If one man can be held responsible for defining Sheffield’s skyline, then it must be John Lewis Womersley (1909-1989), the City Architect between 1953 and 1964.
During his term, Sheffield’s housing grew upwards with multi-storey flats constructed at Low Edges, Park Hill, Hyde Park, Netherthorpe and Woodside. It was Womersley’s response to 13,000 families on the council’s waiting list and 10,000 condemned properties waiting to be demolished.
Womersley had previously been Borough Architect in Northampton, where he was responsible for the town’s first ten-storey block. In Sheffield, he presented an uncompromising vision of the future, one shared by the Labour council.
According to Ivan Morris, who worked in Sheffield City Council’s planning department until 1979, Womersley was “A blunt no-nonsense Yorkshireman with a burning desire to maintain quality of life by achieving high standards in his work.”
In his eleven years, Sheffield was a hive of building activity, his record perhaps stained by today’s social problems in surviving tower blocks.
“Time and hindsight must not be allowed to judge too harshly the mark that Lewis Womersley left on the city,” said Morris in 1989. “For he gave his whole-hearted efforts unstintingly against economic restraints.
“Certainly, those who remembered the sordid and degrading conditions of the overcrowded back-to-back slums had cause for acknowledgement.”
His most famous legacy must be Park Hill, the “streets in the sky” claiming international recognition for Sheffield but dividing opinion across the city.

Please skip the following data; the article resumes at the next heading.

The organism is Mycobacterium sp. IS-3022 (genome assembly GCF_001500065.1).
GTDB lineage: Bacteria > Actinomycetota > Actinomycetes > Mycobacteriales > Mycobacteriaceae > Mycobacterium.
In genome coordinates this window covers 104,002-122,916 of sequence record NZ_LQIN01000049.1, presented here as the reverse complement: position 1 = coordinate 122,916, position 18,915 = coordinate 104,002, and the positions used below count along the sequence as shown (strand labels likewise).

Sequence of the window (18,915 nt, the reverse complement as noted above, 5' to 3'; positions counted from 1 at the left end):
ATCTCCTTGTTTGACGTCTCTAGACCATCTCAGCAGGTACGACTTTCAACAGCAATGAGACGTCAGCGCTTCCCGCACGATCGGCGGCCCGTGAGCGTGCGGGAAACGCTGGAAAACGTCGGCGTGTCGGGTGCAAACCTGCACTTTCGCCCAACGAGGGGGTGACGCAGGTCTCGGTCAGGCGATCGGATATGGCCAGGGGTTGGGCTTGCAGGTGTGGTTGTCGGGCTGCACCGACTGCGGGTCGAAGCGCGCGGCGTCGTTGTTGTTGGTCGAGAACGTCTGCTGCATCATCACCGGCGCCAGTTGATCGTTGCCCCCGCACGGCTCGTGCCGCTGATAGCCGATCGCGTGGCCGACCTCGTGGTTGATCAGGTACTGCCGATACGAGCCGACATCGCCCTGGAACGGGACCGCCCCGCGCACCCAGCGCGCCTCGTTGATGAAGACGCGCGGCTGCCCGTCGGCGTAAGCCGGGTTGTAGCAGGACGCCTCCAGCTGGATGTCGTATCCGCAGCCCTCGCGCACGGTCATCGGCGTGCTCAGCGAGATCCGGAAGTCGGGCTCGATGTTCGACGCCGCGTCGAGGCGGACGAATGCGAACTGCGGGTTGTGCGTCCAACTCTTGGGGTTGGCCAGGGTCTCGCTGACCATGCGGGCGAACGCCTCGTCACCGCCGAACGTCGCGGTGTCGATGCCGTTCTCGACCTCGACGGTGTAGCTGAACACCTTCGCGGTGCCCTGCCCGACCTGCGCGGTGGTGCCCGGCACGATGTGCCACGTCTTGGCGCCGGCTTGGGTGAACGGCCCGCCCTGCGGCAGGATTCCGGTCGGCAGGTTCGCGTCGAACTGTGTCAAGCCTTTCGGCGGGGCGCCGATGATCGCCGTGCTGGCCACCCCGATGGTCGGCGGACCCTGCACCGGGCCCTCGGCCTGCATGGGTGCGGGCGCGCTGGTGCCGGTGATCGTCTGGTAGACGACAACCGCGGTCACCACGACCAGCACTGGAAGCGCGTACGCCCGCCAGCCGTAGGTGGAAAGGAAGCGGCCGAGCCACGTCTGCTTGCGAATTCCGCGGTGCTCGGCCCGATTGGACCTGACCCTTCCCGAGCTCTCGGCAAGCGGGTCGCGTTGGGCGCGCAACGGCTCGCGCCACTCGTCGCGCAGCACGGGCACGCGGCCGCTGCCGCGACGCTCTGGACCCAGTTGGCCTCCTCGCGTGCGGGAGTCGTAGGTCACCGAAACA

It is now Grade II* listed, the subject of a £100million refurbishment into upmarket apartments, business units and social housing (even though it seems to be taking an age to complete).
“Park Hill was certainly something of a masterpiece and is still relatively popular,” said one of his successors, Andrew Beard, over thirty years ago. “But with Hyde Park I feel he pushed the concept further than it was capable of going.”
And another of his projects, the Gleadless Valley estate, a mix of urban housing and landscape, described as “Mediterranean in appearance” when it was built between 1955 and 1962, might now be past its best.
But was that the fault of the architect, or simply under-investment in maintaining it properly?
Most pronounced in housing, his work also extended to public buildings – schools, colleges, bus garages, fire stations and libraries. Amongst these we must mention Granville College and Castle Market, both demolished, but the former West Bar Police Station survives as the Hampton by Hilton Hotel.
Awarded a CBE in 1962, Womersley left Sheffield two years later, joining the Leslie Hugh Wilson partnership in Manchester, and finally retiring in 1978.